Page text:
“We’ve taken a bit of a hit with Covid which has brought watermelon exports to a standstill, but it’s starting up again, not yet back to pre-Covid levels, but I expect it to continue to grow. Exports have picked up very well,” observes Martin Michael, a watermelon trader at the Exec-U-Fruit trading agency in the Johannesburg Municipal Market (right).
Buyers for the tourism, catering and processing industries in Mauritius, Madagascar and Zanzibar buy watermelons all year round from South Africa.
At present, between 5 and 15 tonnes of watermelons are airlifted every two days to hotels and resorts in Mauritius in the Indian Ocean, where tourist arrivals have increased a hundredfold. from January to July last year to the same period this year.
After several months without connecting flights between South Africa and Madagascar (due to a diplomatic row between the two countries), watermelons are again being purchased in Johannesburg for catering and processing in Madagascar.
Demand for winter watermelons exceeds supply
The supply of watermelons is now, in mid-winter, at its lowest, but for the past seven years Exec-U-Fruit has got through the year with watermelons grown in Waterpoort, Musina and Tshipise (Limpopo province).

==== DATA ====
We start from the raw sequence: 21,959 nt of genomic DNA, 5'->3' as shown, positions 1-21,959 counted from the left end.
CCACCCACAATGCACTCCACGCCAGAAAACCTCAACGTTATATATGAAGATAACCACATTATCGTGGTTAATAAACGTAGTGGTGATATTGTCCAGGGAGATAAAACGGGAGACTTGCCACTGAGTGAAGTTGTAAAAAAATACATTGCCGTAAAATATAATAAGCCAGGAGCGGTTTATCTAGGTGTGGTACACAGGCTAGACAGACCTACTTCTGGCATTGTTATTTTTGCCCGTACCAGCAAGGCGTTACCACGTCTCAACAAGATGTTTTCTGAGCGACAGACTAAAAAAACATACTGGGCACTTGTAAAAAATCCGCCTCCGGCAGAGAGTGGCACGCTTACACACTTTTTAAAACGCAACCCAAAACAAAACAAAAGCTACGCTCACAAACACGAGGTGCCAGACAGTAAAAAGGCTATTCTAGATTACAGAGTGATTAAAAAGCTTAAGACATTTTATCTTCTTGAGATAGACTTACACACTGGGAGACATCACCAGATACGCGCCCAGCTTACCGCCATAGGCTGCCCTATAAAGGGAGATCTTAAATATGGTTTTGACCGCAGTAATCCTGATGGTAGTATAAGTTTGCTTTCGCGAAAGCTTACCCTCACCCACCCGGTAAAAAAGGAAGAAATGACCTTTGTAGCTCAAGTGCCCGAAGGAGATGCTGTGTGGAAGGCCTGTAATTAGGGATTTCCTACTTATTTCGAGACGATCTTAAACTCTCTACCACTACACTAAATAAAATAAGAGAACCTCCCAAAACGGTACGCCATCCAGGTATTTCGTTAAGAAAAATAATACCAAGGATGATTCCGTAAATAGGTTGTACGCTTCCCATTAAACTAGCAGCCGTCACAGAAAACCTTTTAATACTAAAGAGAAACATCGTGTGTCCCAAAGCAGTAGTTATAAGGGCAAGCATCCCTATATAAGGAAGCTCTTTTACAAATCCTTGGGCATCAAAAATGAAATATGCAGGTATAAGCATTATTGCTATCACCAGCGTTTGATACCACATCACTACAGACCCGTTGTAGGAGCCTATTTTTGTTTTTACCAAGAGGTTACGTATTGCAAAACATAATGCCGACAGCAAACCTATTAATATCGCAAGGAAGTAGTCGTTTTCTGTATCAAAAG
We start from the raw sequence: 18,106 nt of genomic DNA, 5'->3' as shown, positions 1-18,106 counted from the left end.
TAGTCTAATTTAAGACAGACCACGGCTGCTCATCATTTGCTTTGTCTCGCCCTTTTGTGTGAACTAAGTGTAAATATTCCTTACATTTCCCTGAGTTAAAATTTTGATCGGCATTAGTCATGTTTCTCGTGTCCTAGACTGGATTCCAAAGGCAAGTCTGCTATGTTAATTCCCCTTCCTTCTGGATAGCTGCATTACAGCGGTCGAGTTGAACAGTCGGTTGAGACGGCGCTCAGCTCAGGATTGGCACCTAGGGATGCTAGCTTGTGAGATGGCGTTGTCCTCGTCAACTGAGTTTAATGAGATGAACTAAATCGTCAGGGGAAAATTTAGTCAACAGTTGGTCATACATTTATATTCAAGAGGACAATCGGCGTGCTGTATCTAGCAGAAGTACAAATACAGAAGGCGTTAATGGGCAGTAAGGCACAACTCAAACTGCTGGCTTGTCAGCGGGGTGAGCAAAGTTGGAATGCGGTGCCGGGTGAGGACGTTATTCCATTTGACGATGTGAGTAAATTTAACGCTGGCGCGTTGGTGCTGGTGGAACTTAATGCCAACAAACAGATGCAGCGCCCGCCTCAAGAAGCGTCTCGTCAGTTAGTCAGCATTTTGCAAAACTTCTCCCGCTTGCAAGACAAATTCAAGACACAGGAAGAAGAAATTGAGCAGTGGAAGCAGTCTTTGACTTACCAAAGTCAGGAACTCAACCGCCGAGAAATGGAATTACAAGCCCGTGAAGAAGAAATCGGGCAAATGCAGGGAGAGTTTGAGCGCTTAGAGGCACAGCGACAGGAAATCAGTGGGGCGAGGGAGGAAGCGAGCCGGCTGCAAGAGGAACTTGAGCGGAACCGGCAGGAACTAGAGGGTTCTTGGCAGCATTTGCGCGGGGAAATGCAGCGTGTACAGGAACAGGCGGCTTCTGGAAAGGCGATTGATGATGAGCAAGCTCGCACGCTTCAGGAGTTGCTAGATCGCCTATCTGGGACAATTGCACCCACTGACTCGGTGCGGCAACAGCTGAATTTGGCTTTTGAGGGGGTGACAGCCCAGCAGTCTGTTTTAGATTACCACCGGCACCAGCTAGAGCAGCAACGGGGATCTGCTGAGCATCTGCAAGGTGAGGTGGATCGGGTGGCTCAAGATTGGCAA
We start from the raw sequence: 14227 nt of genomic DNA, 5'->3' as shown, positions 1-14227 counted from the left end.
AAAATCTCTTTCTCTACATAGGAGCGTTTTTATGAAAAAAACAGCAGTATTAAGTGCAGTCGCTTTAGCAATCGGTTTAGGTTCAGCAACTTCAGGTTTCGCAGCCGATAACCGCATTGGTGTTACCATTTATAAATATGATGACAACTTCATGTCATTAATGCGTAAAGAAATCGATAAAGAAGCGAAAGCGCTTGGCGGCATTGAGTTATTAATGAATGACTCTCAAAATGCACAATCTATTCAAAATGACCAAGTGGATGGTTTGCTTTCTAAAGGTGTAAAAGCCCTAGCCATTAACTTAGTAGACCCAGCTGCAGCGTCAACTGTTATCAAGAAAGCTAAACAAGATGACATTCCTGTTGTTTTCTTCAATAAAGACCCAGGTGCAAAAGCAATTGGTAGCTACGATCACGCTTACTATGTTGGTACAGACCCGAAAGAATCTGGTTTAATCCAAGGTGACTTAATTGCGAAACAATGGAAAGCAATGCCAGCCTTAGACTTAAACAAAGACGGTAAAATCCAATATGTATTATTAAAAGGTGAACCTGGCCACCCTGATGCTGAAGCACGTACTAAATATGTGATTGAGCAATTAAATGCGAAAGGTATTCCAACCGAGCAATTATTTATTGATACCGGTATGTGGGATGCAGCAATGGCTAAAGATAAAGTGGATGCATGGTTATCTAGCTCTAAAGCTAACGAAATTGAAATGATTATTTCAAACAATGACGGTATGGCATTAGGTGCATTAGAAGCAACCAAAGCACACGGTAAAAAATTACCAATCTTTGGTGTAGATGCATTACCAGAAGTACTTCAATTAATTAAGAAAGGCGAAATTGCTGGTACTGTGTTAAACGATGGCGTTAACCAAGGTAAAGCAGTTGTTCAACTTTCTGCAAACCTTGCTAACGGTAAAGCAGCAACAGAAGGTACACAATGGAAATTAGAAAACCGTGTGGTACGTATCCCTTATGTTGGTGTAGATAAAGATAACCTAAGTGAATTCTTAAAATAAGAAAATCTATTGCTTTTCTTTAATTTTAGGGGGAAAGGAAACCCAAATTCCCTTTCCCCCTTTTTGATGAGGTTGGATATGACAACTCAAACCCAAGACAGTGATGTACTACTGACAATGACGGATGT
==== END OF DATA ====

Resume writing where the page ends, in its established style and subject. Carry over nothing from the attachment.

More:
“I receive between 5,000 and 10,000 units a week and even that is not at all sufficient for the demand,” he remarks.
“Over the past four years, demand has increased by at least 65% to 70%.”
There’s always a risk of frost, so planting watermelons to ripen over winter is a gamble, but they’ve paid off over the past six years: In winter 2020, watermelons sold for a record 200 rand (11.9 euros) per unit.
Currently, it sells for 130 rand (7.7 euros) per watermelon.
“Watermelons weigh on average 10 kg, so we are looking at between 13 rand (0.77 euro) and 15 rand (0.89 euro) per kilogram. It is mainly 85% for processing, with watermelons cut up and placed in trays. Another 10% is bought by the catering industry and the remaining 5% goes to wholesale, where it is halved and sold for around R75 or R40 for a quarter of a watermelon.
“I try to increase my hectares every year because I never have enough supply and there is a huge demand. We will try to increase the hectares by 15ha for next season. Growers can take a very big risk planting for me, but it pays off. This has paid off over the past six years.